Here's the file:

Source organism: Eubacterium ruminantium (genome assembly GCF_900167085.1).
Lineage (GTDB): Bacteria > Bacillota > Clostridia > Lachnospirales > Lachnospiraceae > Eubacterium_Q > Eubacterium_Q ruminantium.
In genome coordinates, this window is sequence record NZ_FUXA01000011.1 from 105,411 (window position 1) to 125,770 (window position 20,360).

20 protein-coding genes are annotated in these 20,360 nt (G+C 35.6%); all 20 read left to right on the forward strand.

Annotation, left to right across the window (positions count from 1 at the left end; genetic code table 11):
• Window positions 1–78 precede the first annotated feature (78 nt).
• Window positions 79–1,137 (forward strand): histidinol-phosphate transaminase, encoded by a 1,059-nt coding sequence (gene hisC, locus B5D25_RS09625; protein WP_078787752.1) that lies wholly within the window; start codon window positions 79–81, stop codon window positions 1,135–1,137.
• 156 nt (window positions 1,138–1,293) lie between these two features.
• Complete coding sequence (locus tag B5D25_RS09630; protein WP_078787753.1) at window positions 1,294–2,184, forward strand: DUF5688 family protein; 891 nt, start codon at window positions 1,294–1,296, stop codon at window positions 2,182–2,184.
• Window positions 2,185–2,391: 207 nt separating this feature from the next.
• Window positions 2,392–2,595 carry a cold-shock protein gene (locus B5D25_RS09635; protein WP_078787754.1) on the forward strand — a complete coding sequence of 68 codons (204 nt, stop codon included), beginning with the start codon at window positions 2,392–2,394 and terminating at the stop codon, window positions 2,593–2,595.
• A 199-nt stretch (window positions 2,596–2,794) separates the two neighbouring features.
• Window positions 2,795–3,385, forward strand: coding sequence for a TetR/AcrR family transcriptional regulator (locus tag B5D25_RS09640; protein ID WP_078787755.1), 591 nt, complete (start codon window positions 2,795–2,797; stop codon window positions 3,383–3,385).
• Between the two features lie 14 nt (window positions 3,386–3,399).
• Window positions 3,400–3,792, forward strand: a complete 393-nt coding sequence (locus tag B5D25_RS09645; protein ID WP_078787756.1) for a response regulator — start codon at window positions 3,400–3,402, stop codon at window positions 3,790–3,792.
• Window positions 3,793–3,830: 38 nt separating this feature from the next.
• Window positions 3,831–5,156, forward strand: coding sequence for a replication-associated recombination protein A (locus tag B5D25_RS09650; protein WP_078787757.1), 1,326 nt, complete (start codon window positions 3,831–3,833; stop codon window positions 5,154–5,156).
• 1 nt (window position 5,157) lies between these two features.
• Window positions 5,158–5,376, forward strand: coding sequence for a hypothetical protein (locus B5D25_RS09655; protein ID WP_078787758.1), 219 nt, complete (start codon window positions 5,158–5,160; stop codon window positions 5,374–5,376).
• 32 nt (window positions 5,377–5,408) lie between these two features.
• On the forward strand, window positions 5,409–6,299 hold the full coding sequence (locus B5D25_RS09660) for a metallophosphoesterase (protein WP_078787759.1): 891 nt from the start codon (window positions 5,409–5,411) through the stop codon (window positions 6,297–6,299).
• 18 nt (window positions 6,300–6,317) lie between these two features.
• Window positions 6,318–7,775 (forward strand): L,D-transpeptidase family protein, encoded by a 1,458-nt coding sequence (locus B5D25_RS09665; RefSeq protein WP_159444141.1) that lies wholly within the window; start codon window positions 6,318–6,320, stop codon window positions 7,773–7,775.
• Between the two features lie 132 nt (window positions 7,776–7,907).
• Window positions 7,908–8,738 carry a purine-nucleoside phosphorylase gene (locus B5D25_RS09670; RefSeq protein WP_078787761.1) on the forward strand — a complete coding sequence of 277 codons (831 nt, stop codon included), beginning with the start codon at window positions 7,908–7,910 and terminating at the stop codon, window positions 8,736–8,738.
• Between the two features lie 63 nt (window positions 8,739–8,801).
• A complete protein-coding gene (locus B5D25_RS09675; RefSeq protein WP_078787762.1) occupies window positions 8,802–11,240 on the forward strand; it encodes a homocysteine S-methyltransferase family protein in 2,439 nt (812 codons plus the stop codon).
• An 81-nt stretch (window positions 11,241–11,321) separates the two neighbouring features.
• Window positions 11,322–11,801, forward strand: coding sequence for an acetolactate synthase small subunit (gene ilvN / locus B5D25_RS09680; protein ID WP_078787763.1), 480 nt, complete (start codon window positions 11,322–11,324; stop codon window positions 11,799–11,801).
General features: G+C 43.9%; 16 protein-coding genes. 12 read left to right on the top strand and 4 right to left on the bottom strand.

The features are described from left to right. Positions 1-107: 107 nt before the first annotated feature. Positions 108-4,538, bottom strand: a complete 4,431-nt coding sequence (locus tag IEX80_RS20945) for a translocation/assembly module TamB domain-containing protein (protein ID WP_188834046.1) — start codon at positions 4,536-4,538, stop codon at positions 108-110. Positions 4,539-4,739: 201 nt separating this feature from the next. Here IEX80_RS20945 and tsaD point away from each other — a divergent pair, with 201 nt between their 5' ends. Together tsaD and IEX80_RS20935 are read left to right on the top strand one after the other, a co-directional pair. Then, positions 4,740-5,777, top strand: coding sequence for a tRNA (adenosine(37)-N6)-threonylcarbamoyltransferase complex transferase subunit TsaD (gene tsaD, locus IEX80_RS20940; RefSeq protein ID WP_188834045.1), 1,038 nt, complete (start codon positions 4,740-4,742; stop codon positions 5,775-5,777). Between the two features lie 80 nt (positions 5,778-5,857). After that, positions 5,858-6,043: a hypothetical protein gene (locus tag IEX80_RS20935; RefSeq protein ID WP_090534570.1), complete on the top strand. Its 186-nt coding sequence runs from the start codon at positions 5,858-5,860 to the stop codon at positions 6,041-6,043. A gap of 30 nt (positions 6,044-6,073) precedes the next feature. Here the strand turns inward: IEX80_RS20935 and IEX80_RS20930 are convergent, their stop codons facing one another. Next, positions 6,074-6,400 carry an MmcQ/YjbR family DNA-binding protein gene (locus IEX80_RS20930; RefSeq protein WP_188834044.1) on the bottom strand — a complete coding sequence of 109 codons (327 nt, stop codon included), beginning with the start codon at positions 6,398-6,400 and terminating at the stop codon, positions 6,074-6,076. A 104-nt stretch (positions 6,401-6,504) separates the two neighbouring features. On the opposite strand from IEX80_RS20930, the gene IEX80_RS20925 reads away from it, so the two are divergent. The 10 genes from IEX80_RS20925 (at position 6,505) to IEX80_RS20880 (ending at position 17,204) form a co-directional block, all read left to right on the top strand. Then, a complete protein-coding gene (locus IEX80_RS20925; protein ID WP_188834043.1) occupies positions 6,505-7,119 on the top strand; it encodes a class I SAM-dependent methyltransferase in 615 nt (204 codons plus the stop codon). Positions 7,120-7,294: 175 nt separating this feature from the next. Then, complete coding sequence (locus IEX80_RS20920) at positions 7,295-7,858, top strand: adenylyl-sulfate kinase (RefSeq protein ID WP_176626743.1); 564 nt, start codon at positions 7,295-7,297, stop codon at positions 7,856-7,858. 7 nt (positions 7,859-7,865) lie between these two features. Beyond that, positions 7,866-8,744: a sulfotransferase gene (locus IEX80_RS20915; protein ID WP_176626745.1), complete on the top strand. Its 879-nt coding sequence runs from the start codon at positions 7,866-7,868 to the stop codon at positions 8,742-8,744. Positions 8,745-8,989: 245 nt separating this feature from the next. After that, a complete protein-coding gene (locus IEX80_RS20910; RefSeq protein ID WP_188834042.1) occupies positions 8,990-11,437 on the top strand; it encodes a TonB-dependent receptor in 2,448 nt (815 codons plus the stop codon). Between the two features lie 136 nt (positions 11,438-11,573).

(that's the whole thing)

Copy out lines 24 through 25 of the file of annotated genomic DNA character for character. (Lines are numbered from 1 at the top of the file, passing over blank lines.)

• Between the two features lie 132 nt (window positions 7,776–7,907).
• Window positions 7,908–8,738 carry a purine-nucleoside phosphorylase gene (locus B5D25_RS09670; RefSeq protein WP_078787761.1) on the forward strand — a complete coding sequence of 277 codons (831 nt, stop codon included), beginning with the start codon at window positions 7,908–7,910 and terminating at the stop codon, window positions 8,736–8,738.